I wanted to capture this moment. I’m sitting on my bed in my $10 per night Airbnb in Medellin, Colombia, looking up at my curtainless window view. It has started to rain a little and I can see the birds flying by this amazing scene. My host is in the kitchen, washing up the dishes, after serving me homemade empanadas for breakfast (yes, the $10 includes breakfast, although she also made me dinner last night because we spent all day touring Medellin and I paid for the bus tour). Curtainless windows are perfect for this view. Who would try to cover this up? This is a magical moment for me. I have spent the past 3 years traveling around the world by boat, visiting almost 40 countries, but I am allowed to have simple magical moments, aren’t I?
This Airbnb is in a neighborhood called Buenos Aires and is outside of the hustle and bustle of El Centro or downtown area. But it’s just a subway ride away from everything in El Centro and the popular El Poblado neighborhood. It’s in a group of about twenty high-rise apartment buildings, nestled against the foothills of the mountains. Unlike other places in the sprawling city, there is nothing to block my view, which is seen in the pictures here, foothills, climbing to mountains with green and luscious grass, bushes, and trees. For the first time in months, I am sleeping in a bed with the window open, unafraid of mosquitoes, and enjoying the cool breeze that comes into my room. It’s “claro” why this city is called, The City of Eternal Spring.
I really enjoy what travel apps like Airbnb and CouchSurfing provide. Not only are they typically low cost or lower cost than most travel options, but they come with the biggest advantage to a traveler; A built-in travel guide. They are just normal people who are sharing their space with you and giving you the opportunity to share what their life is like. I get to practice my Spanish more than I would at a conventional hotel and learn about local customs and practices. On this trip I also have had the chance to learn about cooking from my host and have enjoyed her traditional cooking style.
Yesterday we walked through Botero park and saw his statues, talked about the Medellin hookers walking nearby, took a cable ride over the amazing city, learned the subway and bus system, discovered that bicycles are free in the city and part of the public transportation system, saw beautiful and creative graffiti, spoke inside of two halves of a moon, told the time through a solar wall clock, and the list goes on. There is so much to see in this vibrant city that reminds me of LA in size but is more raw, more primal, and yet modern at the same time.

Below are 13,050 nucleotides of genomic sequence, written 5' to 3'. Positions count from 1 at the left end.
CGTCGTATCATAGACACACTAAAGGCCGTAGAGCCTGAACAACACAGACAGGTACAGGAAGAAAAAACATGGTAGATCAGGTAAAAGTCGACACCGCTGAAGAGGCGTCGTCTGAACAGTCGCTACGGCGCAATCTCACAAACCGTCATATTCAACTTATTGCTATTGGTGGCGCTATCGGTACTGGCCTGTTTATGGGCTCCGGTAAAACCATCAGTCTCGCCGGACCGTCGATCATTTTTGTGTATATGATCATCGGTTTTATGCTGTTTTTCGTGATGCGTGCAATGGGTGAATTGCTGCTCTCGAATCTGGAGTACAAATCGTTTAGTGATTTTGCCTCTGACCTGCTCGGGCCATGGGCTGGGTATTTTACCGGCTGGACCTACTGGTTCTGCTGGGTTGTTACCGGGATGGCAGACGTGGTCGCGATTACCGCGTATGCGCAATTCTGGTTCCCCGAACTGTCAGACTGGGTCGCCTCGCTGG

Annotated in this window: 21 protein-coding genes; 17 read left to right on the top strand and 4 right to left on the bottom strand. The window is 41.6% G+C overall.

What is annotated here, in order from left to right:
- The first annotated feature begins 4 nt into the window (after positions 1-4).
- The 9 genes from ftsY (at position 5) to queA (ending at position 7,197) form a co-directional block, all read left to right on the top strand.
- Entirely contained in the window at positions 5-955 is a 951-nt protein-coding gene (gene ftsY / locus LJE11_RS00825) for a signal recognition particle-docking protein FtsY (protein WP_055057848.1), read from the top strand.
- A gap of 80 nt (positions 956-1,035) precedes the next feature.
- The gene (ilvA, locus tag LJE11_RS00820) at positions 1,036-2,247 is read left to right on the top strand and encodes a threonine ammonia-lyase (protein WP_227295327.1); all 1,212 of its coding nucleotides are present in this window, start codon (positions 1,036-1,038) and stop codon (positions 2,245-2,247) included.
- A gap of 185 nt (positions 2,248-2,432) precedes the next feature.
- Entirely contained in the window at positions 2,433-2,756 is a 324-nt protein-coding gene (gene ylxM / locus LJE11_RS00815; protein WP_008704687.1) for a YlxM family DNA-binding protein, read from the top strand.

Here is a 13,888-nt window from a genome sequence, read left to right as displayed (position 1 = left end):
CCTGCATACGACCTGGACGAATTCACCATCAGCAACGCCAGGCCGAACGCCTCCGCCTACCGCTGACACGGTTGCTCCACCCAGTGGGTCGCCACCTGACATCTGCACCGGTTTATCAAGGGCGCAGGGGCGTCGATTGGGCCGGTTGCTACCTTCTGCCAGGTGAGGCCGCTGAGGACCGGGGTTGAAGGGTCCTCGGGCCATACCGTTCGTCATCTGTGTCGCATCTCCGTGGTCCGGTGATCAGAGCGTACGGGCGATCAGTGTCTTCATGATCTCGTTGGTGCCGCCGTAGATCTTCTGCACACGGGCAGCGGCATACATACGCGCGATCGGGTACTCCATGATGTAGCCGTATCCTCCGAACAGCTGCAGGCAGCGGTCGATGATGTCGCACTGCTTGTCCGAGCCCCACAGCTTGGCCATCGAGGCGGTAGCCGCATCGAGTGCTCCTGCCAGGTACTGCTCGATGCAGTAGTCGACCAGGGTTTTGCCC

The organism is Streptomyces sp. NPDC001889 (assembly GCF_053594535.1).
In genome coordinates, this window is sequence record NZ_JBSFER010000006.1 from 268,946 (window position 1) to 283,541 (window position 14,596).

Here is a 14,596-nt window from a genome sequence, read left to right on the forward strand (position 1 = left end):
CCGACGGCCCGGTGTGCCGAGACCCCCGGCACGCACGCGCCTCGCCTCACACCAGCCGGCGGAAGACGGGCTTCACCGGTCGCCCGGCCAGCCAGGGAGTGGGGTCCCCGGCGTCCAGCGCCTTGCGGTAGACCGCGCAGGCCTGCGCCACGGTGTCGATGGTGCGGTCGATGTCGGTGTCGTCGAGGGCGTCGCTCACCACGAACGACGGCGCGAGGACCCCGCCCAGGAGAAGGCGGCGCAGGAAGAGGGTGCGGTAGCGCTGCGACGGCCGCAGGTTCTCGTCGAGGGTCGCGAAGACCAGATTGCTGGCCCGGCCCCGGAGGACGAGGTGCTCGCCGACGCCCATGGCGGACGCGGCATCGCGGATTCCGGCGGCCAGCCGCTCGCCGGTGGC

The food is delicious, from empanadas to chorizo or a typical lunch plate, everything is good and fairly inexpensive. The typical lunch plate of the day which always includes soup, rice, beans, meat, and typically fried plantains is around 15,000 pesos or $5. A cup of coffee is typically 5,000 pesos or $1.50. If you get a mocha, which is my preferred coffee, it will cost you 7,500 pesos, around $2.50!
At least ten of my friends have warned me to be careful in Colombia. The media has done a wonderful job of warning everybody about the dangers of Pablo Escobar’s Colombia. But we mustn’t forget that that was 20+ years ago. Colombia today is a beautiful and safe country for the most part. Of course, you need to avoid places in the city as you would in any major city, but it’s nothing like what you see in the movies or Netflix series about a country exploding under the reign of a drug kingpin. Today’s Colombia is friendly and accommodating. They are happy to see you in their country and often stop and talk to you out of the blue.
Yesterday afternoon I was taking a picture of the stupendous sunset occurring, framed by the majestic Andes Mountains and clouds, and Henry started talking in my ear about how happy he was to see me in his country and how he had a brother in Canada. Without asking he noticed an Americano standing there and felt the need to have a conversation with me. And I’m glad he did. We had a nice exchange with my broken, although constantly improving Spanish, and went on our way.
Today I am going to go see another of the many beautiful parks here, Parque Arvi, visit another graffiti filled neighborhood called Comuna 13, and go eat my heart out on a plate called bandeja paisa at Restaurante Santas Melonas. Wish me luck. I may decide to ignore my flight out of here next week and stay forever.